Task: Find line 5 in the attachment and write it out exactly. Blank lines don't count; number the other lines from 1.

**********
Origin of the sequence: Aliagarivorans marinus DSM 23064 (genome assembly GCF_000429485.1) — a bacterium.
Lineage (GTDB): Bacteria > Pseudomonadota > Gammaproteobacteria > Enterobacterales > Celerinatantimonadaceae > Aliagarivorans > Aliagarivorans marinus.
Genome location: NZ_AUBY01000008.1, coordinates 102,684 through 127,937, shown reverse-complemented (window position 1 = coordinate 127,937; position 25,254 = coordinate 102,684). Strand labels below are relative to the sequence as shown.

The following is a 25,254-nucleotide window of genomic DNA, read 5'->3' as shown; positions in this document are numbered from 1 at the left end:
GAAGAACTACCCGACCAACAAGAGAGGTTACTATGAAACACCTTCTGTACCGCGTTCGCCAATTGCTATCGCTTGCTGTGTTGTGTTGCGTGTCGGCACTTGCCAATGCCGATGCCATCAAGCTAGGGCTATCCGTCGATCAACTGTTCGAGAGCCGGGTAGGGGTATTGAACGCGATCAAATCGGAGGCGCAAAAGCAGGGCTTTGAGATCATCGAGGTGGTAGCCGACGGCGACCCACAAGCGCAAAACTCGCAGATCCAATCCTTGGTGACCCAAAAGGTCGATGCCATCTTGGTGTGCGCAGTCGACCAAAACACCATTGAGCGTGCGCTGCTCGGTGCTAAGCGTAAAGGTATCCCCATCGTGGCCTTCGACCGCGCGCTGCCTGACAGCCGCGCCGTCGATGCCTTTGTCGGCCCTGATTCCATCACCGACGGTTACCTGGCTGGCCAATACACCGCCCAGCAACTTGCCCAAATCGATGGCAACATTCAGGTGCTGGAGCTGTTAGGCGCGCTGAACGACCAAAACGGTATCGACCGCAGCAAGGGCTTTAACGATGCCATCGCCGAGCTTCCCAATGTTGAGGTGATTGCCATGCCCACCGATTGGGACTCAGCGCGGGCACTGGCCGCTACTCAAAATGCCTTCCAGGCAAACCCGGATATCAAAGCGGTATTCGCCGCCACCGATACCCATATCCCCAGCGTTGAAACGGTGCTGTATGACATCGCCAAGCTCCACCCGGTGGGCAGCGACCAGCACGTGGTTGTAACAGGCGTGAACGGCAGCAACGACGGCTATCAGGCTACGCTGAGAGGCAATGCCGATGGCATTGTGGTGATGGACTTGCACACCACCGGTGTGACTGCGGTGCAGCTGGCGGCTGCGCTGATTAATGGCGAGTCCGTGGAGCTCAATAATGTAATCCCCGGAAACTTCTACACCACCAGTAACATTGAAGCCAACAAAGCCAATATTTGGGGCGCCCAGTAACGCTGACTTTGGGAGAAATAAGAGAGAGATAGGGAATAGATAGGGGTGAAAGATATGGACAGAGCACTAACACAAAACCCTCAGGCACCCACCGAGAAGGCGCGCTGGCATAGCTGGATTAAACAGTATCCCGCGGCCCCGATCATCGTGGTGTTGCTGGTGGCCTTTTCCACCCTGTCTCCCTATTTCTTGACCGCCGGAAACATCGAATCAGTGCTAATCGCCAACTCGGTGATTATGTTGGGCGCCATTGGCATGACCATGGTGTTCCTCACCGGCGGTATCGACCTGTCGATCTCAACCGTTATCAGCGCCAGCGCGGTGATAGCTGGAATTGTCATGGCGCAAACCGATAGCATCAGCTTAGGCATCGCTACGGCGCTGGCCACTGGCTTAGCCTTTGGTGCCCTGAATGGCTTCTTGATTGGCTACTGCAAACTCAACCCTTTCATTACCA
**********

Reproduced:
GAAGAACTACCCGACCAACAAGAGAGGTTACTATGAAACACCTTCTGTACCGCGTTCGCCAATTGCTATCGCTTGCTGTGTTGTGTTGCGTGTCGGCACTTGCCAATGCCGATGCCATCAAGCTAGGGCTATCCGTCGATCAACTGTTCGAGAGCCGGGTAGGGGTATTGAACGCGATCAAATCGGAGGCGCAAAAGCAGGGCTTTGAGATCATCGAGGTGGTAGCCGACGGCGACCCACAAGCGCAAAACTCGCAGATCCAATCCTTGGTGACCCAAAAGGTCGATGCCATCTTGGTGTGCGCAGTCGACCAAAACACCATTGAGCGTGCGCTGCTCGGTGCTAAGCGTAAAGGTATCCCCATCGTGGCCTTCGACCGCGCGCTGCCTGACAGCCGCGCCGTCGATGCCTTTGTCGGCCCTGATTCCATCACCGACGGTTACCTGGCTGGCCAATACACCGCCCAGCAACTTGCCCAAATCGATGGCAACATTCAGGTGCTGGAGCTGTTAGGCGCGCTGAACGACCAAAACGGTATCGACCGCAGCAAGGGCTTTAACGATGCCATCGCCGAGCTTCCCAATGTTGAGGTGATTGCCATGCCCACCGATTGGGACTCAGCGCGGGCACTGGCCGCTACTCAAAATGCCTTCCAGGCAAACCCGGATATCAAAGCGGTATTCGCCGCCACCGATACCCATATCCCCAGCGTTGAAACGGTGCTGTATGACATCGCCAAGCTCCACCCGGTGGGCAGCGACCAGCACGTGGTTGTAACAGGCGTGAACGGCAGCAACGACGGCTATCAGGCTACGCTGAGAGGCAATGCCGATGGCATTGTGGTGATGGACTTGCACACCACCGGTGTGACTGCGGTGCAGCTGGCGGCTGCGCTGATTAATGGCGAGTCCGTGGAGCTCAATAATGTAATCCCCGGAAACTTCTACACCACCAGTAACATTGAAGCCAACAAAGCCAATATTTGGGGCGCCCAGTAACGCTGACTTTGGGAGAAATAAGAGAGAGATAGGGAATAGATAGGGGTGAAAGATATGGACAGAGCACTAACACAAAACCCTCAGGCACCCACCGAGAAGGCGCGCTGGCATAGCTGGATTAAACAGTATCCCGCGGCCCCGATCATCGTGGTGTTGCTGGTGGCCTTTTCCACCCTGTCTCCCTATTTCTTGACCGCCGGAAACATCGAATCAGTGCTAATCGCCAACTCGGTGATTATGTTGGGCGCCATTGGCATGACCATGGTGTTCCTCACCGGCGGTATCGACCTGTCGATCTCAACCGTTATCAGCGCCAGCGCGGTGATAGCTGGAATTGTCATGGCGCAAACCGATAGCATCAGCTTAGGCATCGCTACGGCGCTGGCCACTGGCTTAGCCTTTGGTGCCCTGAATGGCTTCTTGATTGGCTACTGCAAACTCAACCCTTTCATTACCA